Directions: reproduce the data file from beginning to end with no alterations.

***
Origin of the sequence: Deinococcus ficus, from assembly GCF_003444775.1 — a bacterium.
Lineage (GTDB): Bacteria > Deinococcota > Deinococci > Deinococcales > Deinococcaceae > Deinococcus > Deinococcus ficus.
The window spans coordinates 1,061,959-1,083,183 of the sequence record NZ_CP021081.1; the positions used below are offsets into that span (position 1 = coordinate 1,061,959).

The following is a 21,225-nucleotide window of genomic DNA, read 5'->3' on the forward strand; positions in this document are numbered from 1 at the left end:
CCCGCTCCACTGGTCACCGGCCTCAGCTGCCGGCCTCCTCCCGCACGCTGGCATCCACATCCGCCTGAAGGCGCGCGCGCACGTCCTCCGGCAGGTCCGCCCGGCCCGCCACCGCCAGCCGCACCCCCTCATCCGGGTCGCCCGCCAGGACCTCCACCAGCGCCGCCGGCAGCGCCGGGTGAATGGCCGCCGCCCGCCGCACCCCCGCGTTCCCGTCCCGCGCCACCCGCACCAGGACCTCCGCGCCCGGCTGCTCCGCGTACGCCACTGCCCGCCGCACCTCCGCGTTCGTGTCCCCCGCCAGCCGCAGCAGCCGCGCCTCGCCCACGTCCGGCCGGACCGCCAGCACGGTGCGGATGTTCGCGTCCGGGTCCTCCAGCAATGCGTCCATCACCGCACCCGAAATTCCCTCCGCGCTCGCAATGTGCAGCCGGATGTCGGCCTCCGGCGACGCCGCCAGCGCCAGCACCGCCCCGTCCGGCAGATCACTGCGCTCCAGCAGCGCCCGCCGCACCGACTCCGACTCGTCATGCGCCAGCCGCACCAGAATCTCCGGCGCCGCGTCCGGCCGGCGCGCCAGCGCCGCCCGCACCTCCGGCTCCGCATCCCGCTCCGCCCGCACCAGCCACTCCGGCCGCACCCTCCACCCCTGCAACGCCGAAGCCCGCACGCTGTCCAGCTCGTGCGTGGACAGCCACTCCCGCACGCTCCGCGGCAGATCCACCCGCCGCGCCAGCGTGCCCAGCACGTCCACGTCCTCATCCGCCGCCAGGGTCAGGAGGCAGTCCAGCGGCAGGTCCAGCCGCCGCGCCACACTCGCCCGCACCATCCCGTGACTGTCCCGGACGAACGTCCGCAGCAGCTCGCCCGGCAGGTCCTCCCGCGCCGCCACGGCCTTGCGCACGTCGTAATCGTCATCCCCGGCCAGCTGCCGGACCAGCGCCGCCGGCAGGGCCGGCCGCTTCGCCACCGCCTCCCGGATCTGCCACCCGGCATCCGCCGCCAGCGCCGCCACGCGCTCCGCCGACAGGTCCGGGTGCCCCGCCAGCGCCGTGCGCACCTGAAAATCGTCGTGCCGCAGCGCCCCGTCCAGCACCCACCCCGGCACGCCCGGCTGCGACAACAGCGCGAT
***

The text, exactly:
Origin of the sequence: Deinococcus ficus, from assembly GCF_003444775.1 — a bacterium.
Lineage (GTDB): Bacteria > Deinococcota > Deinococci > Deinococcales > Deinococcaceae > Deinococcus > Deinococcus ficus.
The window spans coordinates 1,061,959-1,083,183 of the sequence record NZ_CP021081.1; the positions used below are offsets into that span (position 1 = coordinate 1,061,959).

The following is a 21,225-nucleotide window of genomic DNA, read 5'->3' on the forward strand; positions in this document are numbered from 1 at the left end:
CCCGCTCCACTGGTCACCGGCCTCAGCTGCCGGCCTCCTCCCGCACGCTGGCATCCACATCCGCCTGAAGGCGCGCGCGCACGTCCTCCGGCAGGTCCGCCCGGCCCGCCACCGCCAGCCGCACCCCCTCATCCGGGTCGCCCGCCAGGACCTCCACCAGCGCCGCCGGCAGCGCCGGGTGAATGGCCGCCGCCCGCCGCACCCCCGCGTTCCCGTCCCGCGCCACCCGCACCAGGACCTCCGCGCCCGGCTGCTCCGCGTACGCCACTGCCCGCCGCACCTCCGCGTTCGTGTCCCCCGCCAGCCGCAGCAGCCGCGCCTCGCCCACGTCCGGCCGGACCGCCAGCACGGTGCGGATGTTCGCGTCCGGGTCCTCCAGCAATGCGTCCATCACCGCACCCGAAATTCCCTCCGCGCTCGCAATGTGCAGCCGGATGTCGGCCTCCGGCGACGCCGCCAGCGCCAGCACCGCCCCGTCCGGCAGATCACTGCGCTCCAGCAGCGCCCGCCGCACCGACTCCGACTCGTCATGCGCCAGCCGCACCAGAATCTCCGGCGCCGCGTCCGGCCGGCGCGCCAGCGCCGCCCGCACCTCCGGCTCCGCATCCCGCTCCGCCCGCACCAGCCACTCCGGCCGCACCCTCCACCCCTGCAACGCCGAAGCCCGCACGCTGTCCAGCTCGTGCGTGGACAGCCACTCCCGCACGCTCCGCGGCAGATCCACCCGCCGCGCCAGCGTGCCCAGCACGTCCACGTCCTCATCCGCCGCCAGGGTCAGGAGGCAGTCCAGCGGCAGGTCCAGCCGCCGCGCCACACTCGCCCGCACCATCCCGTGACTGTCCCGGACGAACGTCCGCAGCAGCTCGCCCGGCAGGTCCTCCCGCGCCGCCACGGCCTTGCGCACGTCGTAATCGTCATCCCCGGCCAGCTGCCGGACCAGCGCCGCCGGCAGGGCCGGCCGCTTCGCCACCGCCTCCCGGATCTGCCACCCGGCATCCGCCGCCAGCGCCGCCACGCGCTCCGCCGACAGGTCCGGGTGCCCCGCCAGCGCCGTGCGCACCTGAAAATCGTCGTGCCGCAGCGCCCCGTCCAGCACCCACCCCGGCACGCCCGGCTGCGACAACAGCGCGAT